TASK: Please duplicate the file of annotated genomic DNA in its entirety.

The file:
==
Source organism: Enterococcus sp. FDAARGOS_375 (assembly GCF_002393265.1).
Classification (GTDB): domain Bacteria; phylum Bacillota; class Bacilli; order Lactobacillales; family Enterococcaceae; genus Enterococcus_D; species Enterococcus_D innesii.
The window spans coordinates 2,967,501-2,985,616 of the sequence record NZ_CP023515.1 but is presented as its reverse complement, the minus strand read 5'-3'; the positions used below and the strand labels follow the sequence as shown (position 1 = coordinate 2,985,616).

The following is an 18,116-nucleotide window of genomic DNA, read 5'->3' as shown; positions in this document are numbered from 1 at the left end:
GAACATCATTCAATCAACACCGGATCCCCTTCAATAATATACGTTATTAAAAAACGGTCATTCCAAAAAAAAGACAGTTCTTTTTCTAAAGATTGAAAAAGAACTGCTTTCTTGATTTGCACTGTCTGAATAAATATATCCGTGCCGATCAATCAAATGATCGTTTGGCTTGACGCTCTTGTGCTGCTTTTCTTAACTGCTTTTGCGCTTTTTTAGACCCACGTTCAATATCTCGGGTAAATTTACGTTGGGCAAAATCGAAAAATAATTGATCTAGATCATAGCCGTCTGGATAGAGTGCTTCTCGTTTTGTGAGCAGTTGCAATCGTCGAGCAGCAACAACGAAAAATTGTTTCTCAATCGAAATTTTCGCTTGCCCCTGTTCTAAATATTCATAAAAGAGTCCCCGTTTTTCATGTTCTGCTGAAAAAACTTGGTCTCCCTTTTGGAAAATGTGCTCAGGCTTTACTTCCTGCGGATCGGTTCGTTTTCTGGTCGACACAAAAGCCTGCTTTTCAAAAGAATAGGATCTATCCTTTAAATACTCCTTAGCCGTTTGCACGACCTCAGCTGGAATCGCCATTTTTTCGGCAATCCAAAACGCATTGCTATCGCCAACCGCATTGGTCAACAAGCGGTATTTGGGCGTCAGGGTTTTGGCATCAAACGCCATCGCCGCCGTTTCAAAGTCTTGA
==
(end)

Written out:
Source organism: Enterococcus sp. FDAARGOS_375 (assembly GCF_002393265.1).
Classification (GTDB): domain Bacteria; phylum Bacillota; class Bacilli; order Lactobacillales; family Enterococcaceae; genus Enterococcus_D; species Enterococcus_D innesii.
The window spans coordinates 2,967,501-2,985,616 of the sequence record NZ_CP023515.1 but is presented as its reverse complement, the minus strand read 5'-3'; the positions used below and the strand labels follow the sequence as shown (position 1 = coordinate 2,985,616).

The following is an 18,116-nucleotide window of genomic DNA, read 5'->3' as shown; positions in this document are numbered from 1 at the left end:
GAACATCATTCAATCAACACCGGATCCCCTTCAATAATATACGTTATTAAAAAACGGTCATTCCAAAAAAAAGACAGTTCTTTTTCTAAAGATTGAAAAAGAACTGCTTTCTTGATTTGCACTGTCTGAATAAATATATCCGTGCCGATCAATCAAATGATCGTTTGGCTTGACGCTCTTGTGCTGCTTTTCTTAACTGCTTTTGCGCTTTTTTAGACCCACGTTCAATATCTCGGGTAAATTTACGTTGGGCAAAATCGAAAAATAATTGATCTAGATCATAGCCGTCTGGATAGAGTGCTTCTCGTTTTGTGAGCAGTTGCAATCGTCGAGCAGCAACAACGAAAAATTGTTTCTCAATCGAAATTTTCGCTTGCCCCTGTTCTAAATATTCATAAAAGAGTCCCCGTTTTTCATGTTCTGCTGAAAAAACTTGGTCTCCCTTTTGGAAAATGTGCTCAGGCTTTACTTCCTGCGGATCGGTTCGTTTTCTGGTCGACACAAAAGCCTGCTTTTCAAAAGAATAGGATCTATCCTTTAAATACTCCTTAGCCGTTTGCACGACCTCAGCTGGAATCGCCATTTTTTCGGCAATCCAAAACGCATTGCTATCGCCAACCGCATTGGTCAACAAGCGGTATTTGGGCGTCAGGGTTTTGGCATCAAACGCCATCGCCGCCGTTTCAAAGTCTTGA